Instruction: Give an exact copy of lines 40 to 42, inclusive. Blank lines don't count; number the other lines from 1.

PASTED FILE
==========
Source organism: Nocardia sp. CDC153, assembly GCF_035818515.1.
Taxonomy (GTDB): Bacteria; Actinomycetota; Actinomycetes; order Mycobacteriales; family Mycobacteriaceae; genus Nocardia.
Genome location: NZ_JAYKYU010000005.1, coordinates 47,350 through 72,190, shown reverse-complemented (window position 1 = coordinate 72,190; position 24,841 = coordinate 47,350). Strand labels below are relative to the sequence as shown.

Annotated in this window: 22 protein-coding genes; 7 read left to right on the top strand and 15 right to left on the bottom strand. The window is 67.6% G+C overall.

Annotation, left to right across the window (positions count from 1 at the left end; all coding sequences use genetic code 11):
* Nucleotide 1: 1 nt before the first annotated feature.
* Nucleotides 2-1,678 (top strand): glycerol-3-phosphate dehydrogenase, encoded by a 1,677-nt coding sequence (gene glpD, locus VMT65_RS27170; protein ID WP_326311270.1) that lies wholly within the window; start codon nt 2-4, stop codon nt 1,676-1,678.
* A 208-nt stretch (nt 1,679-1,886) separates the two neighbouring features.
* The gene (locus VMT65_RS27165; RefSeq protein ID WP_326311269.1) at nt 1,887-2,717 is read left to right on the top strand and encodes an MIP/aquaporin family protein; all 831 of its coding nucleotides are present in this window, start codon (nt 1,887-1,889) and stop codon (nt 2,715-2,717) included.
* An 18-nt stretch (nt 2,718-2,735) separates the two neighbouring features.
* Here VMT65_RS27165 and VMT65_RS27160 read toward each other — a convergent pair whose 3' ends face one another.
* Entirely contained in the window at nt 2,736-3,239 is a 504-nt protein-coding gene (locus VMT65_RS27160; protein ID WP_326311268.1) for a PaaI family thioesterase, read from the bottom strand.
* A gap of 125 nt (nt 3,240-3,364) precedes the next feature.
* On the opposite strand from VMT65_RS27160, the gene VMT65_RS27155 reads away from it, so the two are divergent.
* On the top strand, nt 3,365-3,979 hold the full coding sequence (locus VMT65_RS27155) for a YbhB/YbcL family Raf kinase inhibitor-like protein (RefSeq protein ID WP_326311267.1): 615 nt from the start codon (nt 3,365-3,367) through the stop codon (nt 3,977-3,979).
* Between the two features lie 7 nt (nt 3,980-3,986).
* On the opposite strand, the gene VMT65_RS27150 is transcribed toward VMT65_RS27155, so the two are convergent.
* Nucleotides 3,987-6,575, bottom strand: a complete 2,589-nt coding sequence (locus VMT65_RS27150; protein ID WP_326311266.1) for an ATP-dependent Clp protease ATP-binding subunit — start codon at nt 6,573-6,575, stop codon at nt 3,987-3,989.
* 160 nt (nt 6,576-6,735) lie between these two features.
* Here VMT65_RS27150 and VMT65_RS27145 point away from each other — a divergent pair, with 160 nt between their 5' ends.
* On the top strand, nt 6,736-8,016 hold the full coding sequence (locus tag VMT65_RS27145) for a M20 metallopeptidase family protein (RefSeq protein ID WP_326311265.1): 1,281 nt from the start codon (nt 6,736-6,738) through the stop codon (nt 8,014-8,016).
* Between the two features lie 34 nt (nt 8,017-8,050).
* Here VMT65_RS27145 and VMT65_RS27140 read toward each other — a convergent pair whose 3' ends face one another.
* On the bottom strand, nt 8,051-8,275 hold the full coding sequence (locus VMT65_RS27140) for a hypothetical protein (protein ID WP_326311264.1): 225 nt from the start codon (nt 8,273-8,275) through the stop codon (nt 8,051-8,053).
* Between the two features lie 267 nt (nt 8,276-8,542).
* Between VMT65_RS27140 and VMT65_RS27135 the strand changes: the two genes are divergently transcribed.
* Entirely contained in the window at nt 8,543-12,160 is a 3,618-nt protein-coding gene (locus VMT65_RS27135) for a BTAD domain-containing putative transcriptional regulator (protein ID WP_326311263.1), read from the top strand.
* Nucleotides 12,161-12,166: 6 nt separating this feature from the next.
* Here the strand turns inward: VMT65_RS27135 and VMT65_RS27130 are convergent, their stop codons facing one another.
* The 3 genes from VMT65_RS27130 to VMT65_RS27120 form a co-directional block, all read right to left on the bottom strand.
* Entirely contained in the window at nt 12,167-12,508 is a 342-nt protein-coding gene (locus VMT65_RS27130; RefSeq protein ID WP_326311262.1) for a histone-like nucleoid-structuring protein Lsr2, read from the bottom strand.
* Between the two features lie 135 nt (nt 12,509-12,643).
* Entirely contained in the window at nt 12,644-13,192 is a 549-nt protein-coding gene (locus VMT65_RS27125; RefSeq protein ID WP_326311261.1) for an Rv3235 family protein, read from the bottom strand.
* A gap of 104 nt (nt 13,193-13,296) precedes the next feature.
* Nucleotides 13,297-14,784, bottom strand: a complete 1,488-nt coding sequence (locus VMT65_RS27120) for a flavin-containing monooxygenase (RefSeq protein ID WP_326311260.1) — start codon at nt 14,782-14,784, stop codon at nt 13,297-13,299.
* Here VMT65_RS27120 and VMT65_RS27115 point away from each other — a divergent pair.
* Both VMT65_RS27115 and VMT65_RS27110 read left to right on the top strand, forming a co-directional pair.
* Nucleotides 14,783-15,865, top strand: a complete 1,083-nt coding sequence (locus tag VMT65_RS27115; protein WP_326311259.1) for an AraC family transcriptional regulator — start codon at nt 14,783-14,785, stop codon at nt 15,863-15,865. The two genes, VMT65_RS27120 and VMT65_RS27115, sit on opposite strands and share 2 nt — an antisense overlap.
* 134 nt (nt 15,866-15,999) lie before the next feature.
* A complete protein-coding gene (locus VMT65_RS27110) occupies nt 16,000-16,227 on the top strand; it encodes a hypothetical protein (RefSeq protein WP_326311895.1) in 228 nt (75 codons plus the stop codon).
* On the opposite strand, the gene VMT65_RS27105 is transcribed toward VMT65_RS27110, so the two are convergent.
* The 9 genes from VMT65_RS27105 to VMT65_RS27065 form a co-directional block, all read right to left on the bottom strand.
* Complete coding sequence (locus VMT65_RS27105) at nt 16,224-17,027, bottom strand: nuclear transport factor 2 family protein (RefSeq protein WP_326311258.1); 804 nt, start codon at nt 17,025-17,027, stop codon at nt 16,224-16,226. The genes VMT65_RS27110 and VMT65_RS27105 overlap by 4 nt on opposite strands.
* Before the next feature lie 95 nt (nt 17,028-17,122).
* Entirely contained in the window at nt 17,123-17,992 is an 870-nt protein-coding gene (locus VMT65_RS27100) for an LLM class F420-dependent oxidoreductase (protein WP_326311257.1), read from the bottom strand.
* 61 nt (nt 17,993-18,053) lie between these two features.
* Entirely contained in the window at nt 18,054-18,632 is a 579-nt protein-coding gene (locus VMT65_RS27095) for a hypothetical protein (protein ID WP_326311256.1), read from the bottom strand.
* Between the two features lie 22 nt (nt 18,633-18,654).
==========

* A complete protein-coding gene (locus VMT65_RS27110) occupies nt 16,000-16,227 on the top strand; it encodes a hypothetical protein (RefSeq protein WP_326311895.1) in 228 nt (75 codons plus the stop codon).
* On the opposite strand, the gene VMT65_RS27105 is transcribed toward VMT65_RS27110, so the two are convergent.
* The 9 genes from VMT65_RS27105 to VMT65_RS27065 form a co-directional block, all read right to left on the bottom strand.